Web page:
Prenatal HIV Testing and Antiretroviral Prophylaxis at an Urban Hospital -- Atlanta, Georgia, 1997-2000
In 1994, the U.S. Public Health Service (USPHS) recommended the use of zidovudine (ZDV) to reduce perinatal human immunodeficiency virus (HIV) transmission; in 1995, USPHS recommended universal prenatal HIV counseling and voluntary testing.1, 2 Widespread implementation of these recommendations, together with increased use of antiretroviral therapy (ART) and scheduled cesarean delivery, has resulted in substantial declines in perinatal HIV transmission.3-5 However, perinatal HIV transmission continues to occur.3 To identify missed prevention opportunities, CDC analyzed the incidence of perinatal HIV infection among a cohort of HIV-exposed infants born during 1997-2000 at Grady Memorial Hospital (GMH) in Atlanta, Georgia. This report describes the results of that analysis and underscores the challenges to universal prevention of infant HIV infections. Efforts to reduce perinatal HIV transmission should focus on increasing prenatal care rates, promoting adherence to recommended treatment regimens during pregnancy, and increasing prenatal HIV testing, particularly in areas where missed opportunities for prevention of perinatal HIV transmission persist.
All children born to women identified as HIV infected and delivered at GMH during 1997-2000 were included in this analysis. The 2000 birth cohort was the most recent cohort for which complete data on perinatal HIV transmission were available. Women usually met with trained HIV counselors in groups of two to five women during their initial prenatal visits. Pregnant women were provided pretest counseling and asked to give written informed consent for HIV-antibody testing. Since September 1994, the rate of HIV-testing acceptance has been >90% among women registered for prenatal care at GMH; acceptance of maternal and infant ZDV among HIV-infected women also has been >90%.6 Since 1999, scheduled cesarean delivery has been recommended routinely to HIV-infected pregnant women at GMH. The incidence of perinatal HIV transmission was calculated as the number of HIV-infected children divided by the total number of children born to HIV-infected mothers. Children exposed to HIV perinatally were followed at the GMH pediatric HIV clinic. A child with two positive HIV DNA polymerase chain reaction (PCR) tests was classified as HIV infected; a child with at least one negative DNA PCR test after age 2 months or a negative HIV-antibody test after age 18 months was classified as uninfected.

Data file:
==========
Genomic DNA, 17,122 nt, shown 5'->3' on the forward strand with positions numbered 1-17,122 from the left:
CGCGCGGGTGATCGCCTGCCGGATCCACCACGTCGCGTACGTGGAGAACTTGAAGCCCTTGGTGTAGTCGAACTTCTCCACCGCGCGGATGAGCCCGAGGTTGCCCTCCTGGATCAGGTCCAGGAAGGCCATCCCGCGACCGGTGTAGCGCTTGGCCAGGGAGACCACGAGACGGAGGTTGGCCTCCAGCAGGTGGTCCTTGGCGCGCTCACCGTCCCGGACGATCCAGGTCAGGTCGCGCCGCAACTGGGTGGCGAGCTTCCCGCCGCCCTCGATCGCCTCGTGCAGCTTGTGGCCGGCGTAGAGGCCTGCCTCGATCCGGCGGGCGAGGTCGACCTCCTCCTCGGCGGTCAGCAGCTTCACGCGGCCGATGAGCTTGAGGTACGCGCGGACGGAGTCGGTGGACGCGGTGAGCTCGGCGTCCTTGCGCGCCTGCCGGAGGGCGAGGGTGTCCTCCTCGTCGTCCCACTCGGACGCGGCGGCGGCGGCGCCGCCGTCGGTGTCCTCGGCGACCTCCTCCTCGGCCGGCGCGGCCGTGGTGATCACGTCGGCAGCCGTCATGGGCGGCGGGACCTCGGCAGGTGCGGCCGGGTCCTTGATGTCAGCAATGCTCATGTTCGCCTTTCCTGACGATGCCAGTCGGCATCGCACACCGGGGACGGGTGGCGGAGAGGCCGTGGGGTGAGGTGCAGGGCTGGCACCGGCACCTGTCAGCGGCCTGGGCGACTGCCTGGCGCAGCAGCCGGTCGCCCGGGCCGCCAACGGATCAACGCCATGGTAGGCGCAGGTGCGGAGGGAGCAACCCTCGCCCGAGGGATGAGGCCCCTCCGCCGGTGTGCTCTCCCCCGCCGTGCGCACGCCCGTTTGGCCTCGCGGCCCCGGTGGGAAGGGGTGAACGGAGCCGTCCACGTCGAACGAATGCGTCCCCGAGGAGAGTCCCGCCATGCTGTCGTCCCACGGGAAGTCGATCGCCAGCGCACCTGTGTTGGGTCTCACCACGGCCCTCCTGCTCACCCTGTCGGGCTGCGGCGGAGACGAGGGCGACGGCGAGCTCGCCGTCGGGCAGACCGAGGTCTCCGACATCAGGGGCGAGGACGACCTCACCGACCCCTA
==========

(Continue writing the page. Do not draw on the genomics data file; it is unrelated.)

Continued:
The risk for perinatal HIV transmission was 5% in 1997 and 8% in 1998. A low of 3% was reached among HIV-exposed infants born during 1999, coincident with an increased percentage of HIV-infected pregnant women receiving a scheduled cesarean delivery and combination ART and an increased percentage with HIV viral loads of <1,000 copies/mL during the peripartum period (Table). During 1999, dual- or triple-drug ART was administered to 29 (58%) of 50 pregnant HIV-positive women, compared with eight (16%) of 51 women during 1997 (p<0.001). The percentage of pregnant women receiving no ART did not change significantly during the study period (Table). The percentage of women with viral loads of <1,000 copies/mL near the time of delivery increased from 10% in 1997 to 48% during 1999-2000 (p<0.001).
For all 54 exposed infants born in 1999 for whom information was available, maternal HIV testing had been performed in time (i.e., prenatally or at the time of delivery) for the infants to receive the recommended 6-week course of postnatal ZDV prophylaxis. Scheduled cesarean delivery rates increased from one (1%) of 114 women during 1997-1998 to 46 (37%) of 125 women during 1999-2000 (p<0.001).
During 1999-2000, nine HIV-infected infants were born at GMH. Neither of the mothers of the two infected infants born in 1999 had prenatal care, nor did they know their HIV-infection status during pregnancy. One of the mothers was an active cocaine user who went into labor after rupture of the fetal membranes. Both infected infants received ZDV prophylaxis postnatally (i.e., within 24 hours after birth) but not intrapartum. In 2000, seven HIV-infected infants were born. Three of the mothers had received some prenatal care, including two women who knew their HIV status and had been prescribed combination ART. However, either the prescriptions were unfilled or the medications were taken irregularly; both women received ZDV during the intrapartum period. The third mother, who had prenatal care, was first tested for HIV 3 days before delivery; the positive test result was returned during labor, and she was started on intravenous ZDV. Of the four mothers without any prenatal care, one knew her HIV status before pregnancy. Two of the four mothers were cocaine users, one of whom had a negative HIV test during the fourth month of her pregnancy performed outside the prenatal care setting but had an HIV-positive test during the first postpartum day because of a positive drug screen. In six of the seven transmission cases in 2000, the infant was started on postpartum ZDV prophylaxis within 24 hours of birth. The remaining infant, whose mother first tested positive postpartum, was started on ZDV on the fourth day after birth.